Budget vote

Hendersonville’s Board of Mayor Aldermen approved a final 2020-21 fiscal year budget via Zoom on Tuesday. SUBMITTED

With revenue projections looking a little brighter than expected, city leaders approved on final reading Tuesday a 2020-21 fiscal year budget that will leave a general fund balance of around $3.3 million instead of the $118,000 balance approved two weeks earlier.

Hendersonville’s Board of Mayor and Aldermen passed the $59 million budget 12 to 1 on final reading with Mayor Jamie Clary again casting the only no vote. The budget does not require a property tax increase, and keeps the tax rate at 91 cents per $100 of assessed value.

Clary voted against the budget, proposed by Interim City Administrator Dave LeMarbre and sponsored by Finance Committee Chairman Arlene Cunningham, two weeks ago arguing that it contained a $4 million deficit and left a fund balance that was too low.

Clary submitted a proposed amendment to the budget to aldermen via email on Monday that included deep cuts to the city’s fire and parks departments.

When Clary started explaining his amendment during Tuesday’s meeting, Ward 2 Alderman Scott Sprouse asked that Cunningham be allowed to present her amendment first since she was the sponsor of the budget ordinance.

Clary denied the request and Sprouse called for a vote. Aldermen voted 10 to 3 to allow Clary to continue.

The mayor’s amendment added $333,000 more for paving, would maintain the mayor’s salary at around $100,000 a year, would hold back funding for two long-term road projects and made cuts to nearly every city department.

Ward 1 Alderman Mark Skidmore asked that Cunningham be allowed to present her amendment in order to compare the two.

“To be honest, I really would like to hear her amendment because she is the finance committee chair,” he said. “This is really going to come down to A or B.”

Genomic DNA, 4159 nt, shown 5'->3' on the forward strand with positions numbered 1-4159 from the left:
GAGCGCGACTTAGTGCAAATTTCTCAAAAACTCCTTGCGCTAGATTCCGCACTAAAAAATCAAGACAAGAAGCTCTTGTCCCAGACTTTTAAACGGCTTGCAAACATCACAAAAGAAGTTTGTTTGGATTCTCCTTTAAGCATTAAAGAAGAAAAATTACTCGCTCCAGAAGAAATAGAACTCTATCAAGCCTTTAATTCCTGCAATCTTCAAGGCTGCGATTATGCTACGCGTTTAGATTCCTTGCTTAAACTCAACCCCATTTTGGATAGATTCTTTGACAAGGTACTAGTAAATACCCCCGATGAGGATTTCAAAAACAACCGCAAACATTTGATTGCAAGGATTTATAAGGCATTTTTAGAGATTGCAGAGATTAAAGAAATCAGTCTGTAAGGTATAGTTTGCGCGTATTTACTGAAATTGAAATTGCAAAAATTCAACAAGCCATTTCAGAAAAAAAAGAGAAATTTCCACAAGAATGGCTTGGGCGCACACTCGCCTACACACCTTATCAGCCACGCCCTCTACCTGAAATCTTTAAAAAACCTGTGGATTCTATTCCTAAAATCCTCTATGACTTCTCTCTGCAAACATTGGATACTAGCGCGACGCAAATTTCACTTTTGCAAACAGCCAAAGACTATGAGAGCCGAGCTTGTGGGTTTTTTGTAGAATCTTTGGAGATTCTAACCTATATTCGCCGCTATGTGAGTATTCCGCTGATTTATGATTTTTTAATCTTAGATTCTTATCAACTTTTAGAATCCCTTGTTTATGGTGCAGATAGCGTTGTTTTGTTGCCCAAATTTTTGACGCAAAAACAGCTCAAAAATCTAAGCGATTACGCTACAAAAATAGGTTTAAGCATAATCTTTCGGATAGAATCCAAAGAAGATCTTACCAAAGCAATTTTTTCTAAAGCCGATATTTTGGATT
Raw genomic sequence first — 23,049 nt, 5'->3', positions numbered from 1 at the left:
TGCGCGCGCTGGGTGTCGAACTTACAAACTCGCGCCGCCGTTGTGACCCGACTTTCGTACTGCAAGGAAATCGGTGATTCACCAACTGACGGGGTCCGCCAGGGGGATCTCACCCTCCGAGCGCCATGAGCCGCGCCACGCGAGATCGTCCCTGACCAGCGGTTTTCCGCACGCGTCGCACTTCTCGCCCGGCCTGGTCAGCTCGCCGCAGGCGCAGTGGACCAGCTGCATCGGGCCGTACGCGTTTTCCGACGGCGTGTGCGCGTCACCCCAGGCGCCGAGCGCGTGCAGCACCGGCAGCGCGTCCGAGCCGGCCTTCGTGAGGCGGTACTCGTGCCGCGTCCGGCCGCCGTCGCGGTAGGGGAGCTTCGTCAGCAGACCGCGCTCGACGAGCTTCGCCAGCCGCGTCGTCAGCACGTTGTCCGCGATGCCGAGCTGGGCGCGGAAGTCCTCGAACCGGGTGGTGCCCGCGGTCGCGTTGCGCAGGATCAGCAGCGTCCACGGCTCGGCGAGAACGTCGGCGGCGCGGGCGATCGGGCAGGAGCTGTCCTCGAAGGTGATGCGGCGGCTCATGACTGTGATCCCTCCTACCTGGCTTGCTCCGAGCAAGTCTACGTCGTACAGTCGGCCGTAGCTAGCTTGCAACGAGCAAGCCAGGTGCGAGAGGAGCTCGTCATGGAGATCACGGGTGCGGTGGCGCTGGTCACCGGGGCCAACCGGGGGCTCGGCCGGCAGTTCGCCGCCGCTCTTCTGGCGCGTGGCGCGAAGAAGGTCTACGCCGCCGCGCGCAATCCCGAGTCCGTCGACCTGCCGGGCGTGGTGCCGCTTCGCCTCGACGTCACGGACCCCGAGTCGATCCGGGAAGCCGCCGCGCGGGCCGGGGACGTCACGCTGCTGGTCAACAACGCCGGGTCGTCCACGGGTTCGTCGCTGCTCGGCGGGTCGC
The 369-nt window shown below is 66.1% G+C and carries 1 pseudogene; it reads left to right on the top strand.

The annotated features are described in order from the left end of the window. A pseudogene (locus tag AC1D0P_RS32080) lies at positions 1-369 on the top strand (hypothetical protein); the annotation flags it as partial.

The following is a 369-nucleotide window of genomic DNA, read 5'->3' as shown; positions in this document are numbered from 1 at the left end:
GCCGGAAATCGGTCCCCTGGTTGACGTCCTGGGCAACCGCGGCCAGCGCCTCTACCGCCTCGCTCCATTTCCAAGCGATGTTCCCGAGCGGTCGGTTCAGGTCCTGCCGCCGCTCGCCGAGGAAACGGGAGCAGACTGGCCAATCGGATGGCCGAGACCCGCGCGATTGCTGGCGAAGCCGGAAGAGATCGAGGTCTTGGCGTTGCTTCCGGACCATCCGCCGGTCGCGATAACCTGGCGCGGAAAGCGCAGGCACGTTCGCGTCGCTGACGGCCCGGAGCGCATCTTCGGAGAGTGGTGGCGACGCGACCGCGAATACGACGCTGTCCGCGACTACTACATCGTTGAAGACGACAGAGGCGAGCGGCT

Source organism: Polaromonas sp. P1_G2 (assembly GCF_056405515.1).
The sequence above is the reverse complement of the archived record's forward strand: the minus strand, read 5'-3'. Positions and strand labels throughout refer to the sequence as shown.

Cunningham said her amendment would add nearly $1 million in additional revenue from fire department Safer grants and additional sales tax the city had initially underestimated.

Like Clary’s proposal, Cunningham also proposed removing the funding for two road projects – the Saundersville Road LIC project and the construction of the Old Shackle Island/ Walton Ferry roads intersection for the upcoming fiscal year. Both projects are long-term projects with the Tennessee Department of Transportation, and likely won’t happen in the next year, Cunningham argued. Cunningham also proposed removing $20,000 from the city’s IT department.

“This amendment was worked on with every single department head, the interim city administrator and the finance director,” said Cunningham.

Clary argued that his proposal leaves the fund balance at around $3.9 million and adds $333,000 for additional paving. The city’s current budget sets aside $2.7 million for paving projects.

Hendersonville Fire Chief Scotty Bush was asked how Clary’s proposal would affect his department.

“Sixty-two percent of his cuts [were to my budget,”] said Bush. “Any of these cuts were not discussed with me. There were 28 line items in my budget, and he cut 21 of those items.”

“As much work as was put in this budget, I have no idea how you cut half-a-million dollars out of the fire department,” said Ward 4 Alderman Steve Brown who chairs the city’s public safety committee.

Clary also proposed more than $300,000 in cuts to the city’s parks department, including the funding for events the city is contractually obligated to hold, argued Parks Director Andy Gilley.

Sprouse noted that 62 percent of Clary’s proposal were cuts to the fire department while 35 percent were in the parks department.

“So much of this could be avoided by having conversations with department heads,” said Sprouse.

Aldermen voted down Clary’s amendment 12 to 1. Cunningham’s amendment passed unanimously.

The budget also included an amendment proposed by Clary to add $300,000 for the design of Rockland Road, a project in conjunction with the Tennessee Department of Transportation. The same amendment was proposed in the current fiscal year budget with Clary casting the only no vote. It was unclear Tuesday why the money had to be voted on again.

It also included an amendment by Ward 2 Alderman Pat Campbell to add $22,000 to the city’s revenue from the lease of a cell tower in Drakes Creek Park, and to use that money for security cameras in the park.

An amendment by Ward 1 Alderman Peg Petreilli to add a 1.6 percent cost of living increase for city employees failed 5 to 8 as did an amendment by Clary to remove $160,000 from the parks department, including funding for the city’s Hometown Jam.

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